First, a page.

Burned out | TSLN.com

Burned out

Ruth Wiechmann
for Tri-State Livestock News

Perfect Storm: Volunteers and Multiple Agencies Battled Terrifying Huff Fire

Garfield County, Montana residents are a hardy, crusty bunch. They are tough and resilient, like the sagebrush that grows on the rough prairie landscape they call home.

And they’ve got each others’ backs.

“When there’s a need, they show up,” said Anne Miller, Disaster and Emergency Services Coordinator for Garfield County. “You know that if something happens someone will be there to help.”

No one wanted that occasion to be a fire that burned a total of 46,892 acres on September 2, 2020. No one wanted to see cattle wandering across blackened pastures, a year’s hay supply and hundred year old cottonwood trees smoldering for a week, outbuildings, barns, fences, corrals in ruined, charred heaps.

Garfield county knows that scenario only too well. In 2017 the Lodgepole fire burned over 270,000 acres in the western part of the county.

No one wanted to see that ever again, but Miller said she ended up working with nearly the same crew as she had during the Lodgepole fire. It wasn’t what anyone wanted but Miller said that the response from both volunteers and local, state and Federal agencies was tremendous and she knew that everyone was giving their utmost as they battled the blaze.

“Our hats are off to the Miles City Interagency Dispatch Center,” she said. “They did a great job keeping information current and they got the resources that we needed to us quickly.”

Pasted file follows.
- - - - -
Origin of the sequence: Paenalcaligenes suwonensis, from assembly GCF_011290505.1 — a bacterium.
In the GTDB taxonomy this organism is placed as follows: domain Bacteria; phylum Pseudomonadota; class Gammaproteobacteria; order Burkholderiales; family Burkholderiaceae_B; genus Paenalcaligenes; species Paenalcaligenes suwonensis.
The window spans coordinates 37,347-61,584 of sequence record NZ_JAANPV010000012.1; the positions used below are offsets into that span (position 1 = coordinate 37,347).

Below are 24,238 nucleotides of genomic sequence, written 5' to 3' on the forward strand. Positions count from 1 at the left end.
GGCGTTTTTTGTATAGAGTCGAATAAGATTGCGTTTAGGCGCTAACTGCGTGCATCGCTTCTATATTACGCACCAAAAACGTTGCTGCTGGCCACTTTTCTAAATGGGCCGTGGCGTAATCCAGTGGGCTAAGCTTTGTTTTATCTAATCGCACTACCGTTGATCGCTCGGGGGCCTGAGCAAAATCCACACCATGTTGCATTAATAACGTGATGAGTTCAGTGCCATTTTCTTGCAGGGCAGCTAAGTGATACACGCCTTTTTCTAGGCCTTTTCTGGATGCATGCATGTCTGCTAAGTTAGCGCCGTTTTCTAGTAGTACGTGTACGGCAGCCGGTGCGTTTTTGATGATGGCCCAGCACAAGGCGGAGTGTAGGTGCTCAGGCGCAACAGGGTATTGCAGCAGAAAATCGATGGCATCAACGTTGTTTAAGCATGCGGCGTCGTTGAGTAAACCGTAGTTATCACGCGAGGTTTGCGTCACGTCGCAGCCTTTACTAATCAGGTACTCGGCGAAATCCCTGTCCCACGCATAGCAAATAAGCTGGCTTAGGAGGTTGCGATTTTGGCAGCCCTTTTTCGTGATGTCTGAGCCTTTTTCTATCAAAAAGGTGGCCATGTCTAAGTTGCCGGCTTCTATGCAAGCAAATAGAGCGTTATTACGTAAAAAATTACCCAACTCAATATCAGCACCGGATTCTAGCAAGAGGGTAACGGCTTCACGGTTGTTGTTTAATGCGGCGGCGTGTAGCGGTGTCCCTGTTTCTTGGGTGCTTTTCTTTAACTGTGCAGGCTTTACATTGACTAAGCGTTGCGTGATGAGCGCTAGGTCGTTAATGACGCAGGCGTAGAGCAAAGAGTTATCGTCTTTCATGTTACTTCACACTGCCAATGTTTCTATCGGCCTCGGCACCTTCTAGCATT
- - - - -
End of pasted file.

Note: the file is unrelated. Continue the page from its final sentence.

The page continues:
Fueled by strong, shifting winds, high temperatures, low humidity and a cold front moving in mid-afternoon that pushed wind speeds even further, the blaze was unpredictable and frightening. NOAA was supplying Miller with maps showing how and where the fire was traveling and she said that the speed the hot spot was moving was incredible. Even veteran firefighters and ranchers who have all fought their share of prairie fires said this one scared them.

“We knew it was serious when it meant that the firefighters were calling family members in Jordan and telling them to get out,” Miller said. “It was moving so fast. It was almost impossible to combat it with normal human speed. I know there were a lot of pickups with pumpers in the back that had the gas pedal to the floor many times, either racing to try to get into position to fight the fire where needed or racing to get out of a dangerous spot.”

Even though this was a very dangerous fire, Miller said they were truly blessed with safety. The evacuation of Jordan went smoothly; 154 students were evacuated from the school in eight minutes. There was no loss of human life or any major injuries to fire crew members and volunteers.

Unfortunately, there was a head on collision of two vehicles in the heavy smoke on Highway 59 during the fire.

“There was someone who was an EMT working on one of the engines that was at that part of the fire,” Miller said. “This individual was able to provide care until the ambulance from Jordan could get through the smoke wall to provide help. The Custer County Ambulance from Miles City came up from the south and the two crews were able to get the injured people to the hospital.”

Another near miss occurred when the fire was crossing Highway 200 east of Jordan; an individual bringing in additional fire response vehicles had to abandon the vehicle she was driving because she couldn’t see the road.

“A BLM crew member saw her through the smoke, flagging him down,” Miller said. “It was a Godsend that he was there at that moment because the smoke was so thick she might not have been able to make her way out.”

Losses of livestock and property are substantial and the emotional impact of the evacuation, devastation and knowing just how close Jordan was to going up in smoke while watching other farms, ranches and small towns in western states and neighboring counties burn has left behind a feeling of horror.

“Everyone knows that could have been us,” Miller said. “There is burned ground literally inches away from homes. Window shades are melted in houses on the north side of town. This has had a huge impact on everyone.”